Three years ago, I stumbled upon this brilliant poem. Written by a relative unknown, it’s breathtaking imagery lingered long enough that it became the inspiration for “For Loss of Words (Sit Beside Me Still).”
Light Years and Love Lost in the Oleanders
By Alane Rollings
Does my voice reach you? You are
as silent as a star and as incompanionable.
And I have done my research on these things.
I have spent many hours with the delicate turquoise amphibians
who live under sundials. They outnumbered me.
I was barely in touch with the sky, then.
I spent my days waiting for that one bit of good news
that would turn my life around.
You. Your charms, your hesitations. No one needs to tell me
how well everyone remembers you.
But have I told you about my arms, my half-healed embraces?
The disarray of my life is no longer too personal to share,
though I still can’t remember much of what I did before,
who I went out with, how much I missed.
I’m told I spent the days reading the exotica painted on cigar boxes,
and the nights over small distress messages on computer printouts.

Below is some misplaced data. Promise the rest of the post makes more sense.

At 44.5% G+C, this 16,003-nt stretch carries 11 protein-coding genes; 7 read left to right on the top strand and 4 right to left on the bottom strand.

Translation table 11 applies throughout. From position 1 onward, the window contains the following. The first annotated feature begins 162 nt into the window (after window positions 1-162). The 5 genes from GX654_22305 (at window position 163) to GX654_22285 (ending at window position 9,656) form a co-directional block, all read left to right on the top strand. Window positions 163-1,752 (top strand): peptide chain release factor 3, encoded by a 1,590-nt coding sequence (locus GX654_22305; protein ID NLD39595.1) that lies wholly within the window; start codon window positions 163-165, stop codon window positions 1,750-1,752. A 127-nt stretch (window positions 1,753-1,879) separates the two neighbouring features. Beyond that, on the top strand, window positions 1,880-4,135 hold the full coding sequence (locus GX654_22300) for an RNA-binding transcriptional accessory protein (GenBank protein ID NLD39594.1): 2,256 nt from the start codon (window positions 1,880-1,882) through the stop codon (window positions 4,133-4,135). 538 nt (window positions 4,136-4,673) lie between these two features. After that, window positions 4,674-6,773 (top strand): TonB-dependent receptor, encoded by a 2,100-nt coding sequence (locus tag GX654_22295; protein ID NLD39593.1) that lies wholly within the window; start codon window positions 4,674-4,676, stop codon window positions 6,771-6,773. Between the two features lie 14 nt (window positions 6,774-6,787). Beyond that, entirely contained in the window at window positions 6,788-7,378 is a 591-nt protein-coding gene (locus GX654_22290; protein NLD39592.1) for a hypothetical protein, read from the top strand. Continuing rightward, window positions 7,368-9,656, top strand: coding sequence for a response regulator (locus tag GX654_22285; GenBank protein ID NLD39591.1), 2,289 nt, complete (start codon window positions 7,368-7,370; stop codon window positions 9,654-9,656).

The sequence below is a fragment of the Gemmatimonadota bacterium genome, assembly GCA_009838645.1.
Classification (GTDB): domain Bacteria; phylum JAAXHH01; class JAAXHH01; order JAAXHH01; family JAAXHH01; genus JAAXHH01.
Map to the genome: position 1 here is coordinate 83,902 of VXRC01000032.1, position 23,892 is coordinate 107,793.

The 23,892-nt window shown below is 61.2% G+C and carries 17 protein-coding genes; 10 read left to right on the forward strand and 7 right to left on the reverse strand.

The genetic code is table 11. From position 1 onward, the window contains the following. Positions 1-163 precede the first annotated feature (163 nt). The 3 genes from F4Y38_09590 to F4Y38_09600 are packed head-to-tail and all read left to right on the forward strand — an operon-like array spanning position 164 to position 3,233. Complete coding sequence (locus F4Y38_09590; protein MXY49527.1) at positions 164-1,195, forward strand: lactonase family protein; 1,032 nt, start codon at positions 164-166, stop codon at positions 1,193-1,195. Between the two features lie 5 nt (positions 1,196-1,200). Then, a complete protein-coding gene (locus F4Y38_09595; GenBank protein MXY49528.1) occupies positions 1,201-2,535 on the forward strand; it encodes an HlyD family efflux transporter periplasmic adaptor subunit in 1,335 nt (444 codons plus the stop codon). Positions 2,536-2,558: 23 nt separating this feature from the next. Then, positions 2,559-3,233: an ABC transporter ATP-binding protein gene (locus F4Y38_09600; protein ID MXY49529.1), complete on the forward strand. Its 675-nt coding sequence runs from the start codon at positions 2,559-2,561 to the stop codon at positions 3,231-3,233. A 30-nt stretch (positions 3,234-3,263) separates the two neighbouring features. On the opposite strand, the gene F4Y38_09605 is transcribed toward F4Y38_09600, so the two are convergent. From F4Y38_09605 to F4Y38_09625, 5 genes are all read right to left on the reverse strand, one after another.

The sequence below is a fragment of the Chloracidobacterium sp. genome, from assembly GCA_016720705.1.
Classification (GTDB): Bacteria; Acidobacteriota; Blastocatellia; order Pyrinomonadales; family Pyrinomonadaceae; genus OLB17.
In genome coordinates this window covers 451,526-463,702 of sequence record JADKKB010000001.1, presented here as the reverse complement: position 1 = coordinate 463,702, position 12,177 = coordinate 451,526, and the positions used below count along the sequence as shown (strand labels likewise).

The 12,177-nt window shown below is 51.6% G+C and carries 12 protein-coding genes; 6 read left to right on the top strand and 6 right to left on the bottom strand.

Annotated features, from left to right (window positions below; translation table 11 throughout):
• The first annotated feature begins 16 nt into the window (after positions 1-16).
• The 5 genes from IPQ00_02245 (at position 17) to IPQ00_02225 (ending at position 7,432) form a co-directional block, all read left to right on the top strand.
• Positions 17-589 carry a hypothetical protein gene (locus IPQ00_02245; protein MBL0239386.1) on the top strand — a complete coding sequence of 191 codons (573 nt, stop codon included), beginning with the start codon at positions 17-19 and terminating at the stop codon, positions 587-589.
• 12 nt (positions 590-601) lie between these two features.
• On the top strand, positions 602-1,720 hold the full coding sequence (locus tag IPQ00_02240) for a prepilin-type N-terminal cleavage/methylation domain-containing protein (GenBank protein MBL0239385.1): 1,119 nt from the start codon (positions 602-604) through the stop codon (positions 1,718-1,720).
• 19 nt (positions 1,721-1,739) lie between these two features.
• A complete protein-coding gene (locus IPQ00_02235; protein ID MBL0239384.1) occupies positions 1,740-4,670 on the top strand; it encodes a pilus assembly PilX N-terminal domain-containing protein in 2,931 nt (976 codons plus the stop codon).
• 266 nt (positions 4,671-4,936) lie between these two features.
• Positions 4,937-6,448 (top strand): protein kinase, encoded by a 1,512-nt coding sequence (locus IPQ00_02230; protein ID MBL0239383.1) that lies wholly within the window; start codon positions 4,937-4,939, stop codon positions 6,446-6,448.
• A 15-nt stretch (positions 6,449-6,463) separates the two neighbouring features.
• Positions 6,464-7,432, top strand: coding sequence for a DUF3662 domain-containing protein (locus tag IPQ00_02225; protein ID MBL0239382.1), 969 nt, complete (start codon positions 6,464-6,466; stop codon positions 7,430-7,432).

Anyway, I’m sorry if you got the idea that I was in control.
Wasn’t I running out of the room to cry or be sick or something
when I saw you? I remember a light unwinding over my head,
and other kindnesses I’d never have done for myself.
I noticed the distance in your voice, your eyes.
You gave me gin and ginger for my stomach,
and if there was nothing to celebrate, we were
deliberate about it, like those accustomed to their own fragility.
Your astonishing stories floated in like graceful fleets,
and I did believe you had beautiful ancestors with beautiful titles.
Don’t ever tell anyone how you do it.
I think now that I understand
the things some women make their happiness of—
the water that waits in seashells, questions that silence themselves—
I no longer tell people about you
hoping to make them think more of me.
And I will not come to you anymore for sedatives,
you from whom I borrowed my life.
I will offer you green silence and solitude
and a belief in everything.
I remember a little more now. I was a long way off.
I had nightmares in dead languages and sailboats in my backyard
that ran off to sea night after night
looking for stars that had fallen light years and light years ago.
So you see why I can’t let you pass through my life.
I suppose that you, too, have escaped in every direction,
have heard the swish of nickel and iron beneath you,
and you are no more flattered by my attraction than the center of the earth is.
But I am looking for the glare that lives
in gardens deeper than mirrors. I am hoping
that you will complete my past. Give me silent embraces,
the quiet transitions that love will put us through,
and I will only wish I’d also known you
when you were young and waiting under the lime trees
for one sweet word to fall.
I’d have been the kind of girl
you’d have bothered with.